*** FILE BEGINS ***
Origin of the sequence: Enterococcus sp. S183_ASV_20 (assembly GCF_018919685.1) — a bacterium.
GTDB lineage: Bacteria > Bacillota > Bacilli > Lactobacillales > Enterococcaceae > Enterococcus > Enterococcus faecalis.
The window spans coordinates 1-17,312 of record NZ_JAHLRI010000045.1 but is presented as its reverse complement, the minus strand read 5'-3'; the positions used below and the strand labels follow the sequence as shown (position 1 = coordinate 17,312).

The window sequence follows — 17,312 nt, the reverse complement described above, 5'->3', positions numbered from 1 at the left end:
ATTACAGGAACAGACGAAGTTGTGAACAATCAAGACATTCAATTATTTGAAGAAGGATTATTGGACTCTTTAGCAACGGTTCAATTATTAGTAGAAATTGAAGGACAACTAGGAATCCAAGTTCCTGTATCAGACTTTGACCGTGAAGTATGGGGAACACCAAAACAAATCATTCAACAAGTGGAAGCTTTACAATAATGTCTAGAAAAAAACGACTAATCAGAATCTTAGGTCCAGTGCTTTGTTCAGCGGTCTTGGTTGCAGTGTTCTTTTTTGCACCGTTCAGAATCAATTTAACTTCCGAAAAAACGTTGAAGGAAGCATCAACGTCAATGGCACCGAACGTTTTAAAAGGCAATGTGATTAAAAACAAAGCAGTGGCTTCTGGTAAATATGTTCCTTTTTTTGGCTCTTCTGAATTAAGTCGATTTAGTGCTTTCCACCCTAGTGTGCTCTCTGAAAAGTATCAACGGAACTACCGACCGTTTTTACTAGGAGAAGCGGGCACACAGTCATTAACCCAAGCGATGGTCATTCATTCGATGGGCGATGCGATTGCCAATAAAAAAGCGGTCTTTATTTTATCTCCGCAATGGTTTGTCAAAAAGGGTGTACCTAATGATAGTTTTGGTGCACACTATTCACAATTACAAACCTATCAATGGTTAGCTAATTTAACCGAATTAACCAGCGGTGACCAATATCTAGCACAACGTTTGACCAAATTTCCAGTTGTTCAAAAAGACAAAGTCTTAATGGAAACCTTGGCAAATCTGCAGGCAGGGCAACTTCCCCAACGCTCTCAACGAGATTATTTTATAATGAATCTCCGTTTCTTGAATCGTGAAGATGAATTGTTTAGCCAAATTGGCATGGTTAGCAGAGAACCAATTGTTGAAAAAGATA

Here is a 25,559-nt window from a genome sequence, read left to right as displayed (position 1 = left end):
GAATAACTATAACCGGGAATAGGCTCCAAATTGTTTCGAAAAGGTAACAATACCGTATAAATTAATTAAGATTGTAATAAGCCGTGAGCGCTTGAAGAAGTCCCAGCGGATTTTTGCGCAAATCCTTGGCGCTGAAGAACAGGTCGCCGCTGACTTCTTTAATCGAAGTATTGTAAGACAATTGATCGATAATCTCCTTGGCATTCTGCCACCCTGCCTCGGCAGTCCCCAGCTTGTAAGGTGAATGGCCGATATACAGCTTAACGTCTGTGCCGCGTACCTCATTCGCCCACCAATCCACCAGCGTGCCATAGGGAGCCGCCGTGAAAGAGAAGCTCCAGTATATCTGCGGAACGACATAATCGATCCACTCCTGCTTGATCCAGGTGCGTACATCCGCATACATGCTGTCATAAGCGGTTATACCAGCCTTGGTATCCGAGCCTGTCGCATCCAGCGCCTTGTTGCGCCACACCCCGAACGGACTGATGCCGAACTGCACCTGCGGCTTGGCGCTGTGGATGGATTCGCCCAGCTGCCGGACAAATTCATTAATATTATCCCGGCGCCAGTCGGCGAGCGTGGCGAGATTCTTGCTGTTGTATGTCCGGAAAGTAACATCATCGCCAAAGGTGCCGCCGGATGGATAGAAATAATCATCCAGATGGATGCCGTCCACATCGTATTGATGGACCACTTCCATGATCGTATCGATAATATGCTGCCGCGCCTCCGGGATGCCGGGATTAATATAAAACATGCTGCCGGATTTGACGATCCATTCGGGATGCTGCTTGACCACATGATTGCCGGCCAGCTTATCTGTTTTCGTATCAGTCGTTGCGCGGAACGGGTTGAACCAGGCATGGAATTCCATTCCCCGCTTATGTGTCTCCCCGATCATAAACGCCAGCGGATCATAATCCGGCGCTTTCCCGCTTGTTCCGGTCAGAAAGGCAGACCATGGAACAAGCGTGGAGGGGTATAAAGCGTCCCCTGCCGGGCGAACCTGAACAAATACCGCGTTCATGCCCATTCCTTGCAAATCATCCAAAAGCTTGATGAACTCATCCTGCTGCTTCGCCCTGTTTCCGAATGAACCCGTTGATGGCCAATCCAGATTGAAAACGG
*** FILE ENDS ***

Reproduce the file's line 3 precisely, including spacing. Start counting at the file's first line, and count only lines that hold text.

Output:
The window spans coordinates 1-17,312 of record NZ_JAHLRI010000045.1 but is presented as its reverse complement, the minus strand read 5'-3'; the positions used below and the strand labels follow the sequence as shown (position 1 = coordinate 17,312).